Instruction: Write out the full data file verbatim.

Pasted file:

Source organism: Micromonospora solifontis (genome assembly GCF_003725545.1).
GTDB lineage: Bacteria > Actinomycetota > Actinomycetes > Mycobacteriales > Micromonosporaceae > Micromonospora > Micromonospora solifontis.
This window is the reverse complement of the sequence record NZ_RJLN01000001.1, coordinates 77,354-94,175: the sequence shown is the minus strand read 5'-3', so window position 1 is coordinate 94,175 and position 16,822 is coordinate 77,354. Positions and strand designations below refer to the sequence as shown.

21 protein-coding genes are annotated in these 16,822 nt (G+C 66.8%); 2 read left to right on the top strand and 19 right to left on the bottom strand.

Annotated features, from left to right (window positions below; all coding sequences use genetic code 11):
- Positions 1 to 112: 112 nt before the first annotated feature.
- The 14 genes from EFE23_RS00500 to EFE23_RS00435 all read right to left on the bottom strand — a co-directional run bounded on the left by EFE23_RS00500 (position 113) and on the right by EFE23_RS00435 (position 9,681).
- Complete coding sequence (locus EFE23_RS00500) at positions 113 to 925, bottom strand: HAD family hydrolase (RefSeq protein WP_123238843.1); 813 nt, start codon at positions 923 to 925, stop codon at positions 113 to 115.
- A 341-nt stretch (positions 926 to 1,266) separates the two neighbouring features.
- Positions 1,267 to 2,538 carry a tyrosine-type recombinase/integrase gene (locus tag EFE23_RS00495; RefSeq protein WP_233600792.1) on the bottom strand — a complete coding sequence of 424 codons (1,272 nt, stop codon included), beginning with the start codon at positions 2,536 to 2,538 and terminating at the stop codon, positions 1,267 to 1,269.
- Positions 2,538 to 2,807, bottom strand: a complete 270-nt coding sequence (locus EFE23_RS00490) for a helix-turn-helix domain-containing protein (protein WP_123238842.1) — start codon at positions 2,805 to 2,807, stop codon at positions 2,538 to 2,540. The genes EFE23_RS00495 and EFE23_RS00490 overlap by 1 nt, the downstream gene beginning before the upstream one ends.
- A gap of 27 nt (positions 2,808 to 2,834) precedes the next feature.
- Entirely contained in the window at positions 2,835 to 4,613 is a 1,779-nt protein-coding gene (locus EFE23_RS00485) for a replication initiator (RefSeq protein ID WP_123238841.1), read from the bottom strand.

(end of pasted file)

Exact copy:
Source organism: Micromonospora solifontis (genome assembly GCF_003725545.1).
GTDB lineage: Bacteria > Actinomycetota > Actinomycetes > Mycobacteriales > Micromonosporaceae > Micromonospora > Micromonospora solifontis.
This window is the reverse complement of the sequence record NZ_RJLN01000001.1, coordinates 77,354-94,175: the sequence shown is the minus strand read 5'-3', so window position 1 is coordinate 94,175 and position 16,822 is coordinate 77,354. Positions and strand designations below refer to the sequence as shown.

21 protein-coding genes are annotated in these 16,822 nt (G+C 66.8%); 2 read left to right on the top strand and 19 right to left on the bottom strand.

Annotated features, from left to right (window positions below; all coding sequences use genetic code 11):
- Positions 1 to 112: 112 nt before the first annotated feature.
- The 14 genes from EFE23_RS00500 to EFE23_RS00435 all read right to left on the bottom strand — a co-directional run bounded on the left by EFE23_RS00500 (position 113) and on the right by EFE23_RS00435 (position 9,681).
- Complete coding sequence (locus EFE23_RS00500) at positions 113 to 925, bottom strand: HAD family hydrolase (RefSeq protein WP_123238843.1); 813 nt, start codon at positions 923 to 925, stop codon at positions 113 to 115.
- A 341-nt stretch (positions 926 to 1,266) separates the two neighbouring features.
- Positions 1,267 to 2,538 carry a tyrosine-type recombinase/integrase gene (locus tag EFE23_RS00495; RefSeq protein WP_233600792.1) on the bottom strand — a complete coding sequence of 424 codons (1,272 nt, stop codon included), beginning with the start codon at positions 2,536 to 2,538 and terminating at the stop codon, positions 1,267 to 1,269.
- Positions 2,538 to 2,807, bottom strand: a complete 270-nt coding sequence (locus EFE23_RS00490) for a helix-turn-helix domain-containing protein (protein WP_123238842.1) — start codon at positions 2,805 to 2,807, stop codon at positions 2,538 to 2,540. The genes EFE23_RS00495 and EFE23_RS00490 overlap by 1 nt, the downstream gene beginning before the upstream one ends.
- A gap of 27 nt (positions 2,808 to 2,834) precedes the next feature.
- Entirely contained in the window at positions 2,835 to 4,613 is a 1,779-nt protein-coding gene (locus EFE23_RS00485) for a replication initiator (RefSeq protein ID WP_123238841.1), read from the bottom strand.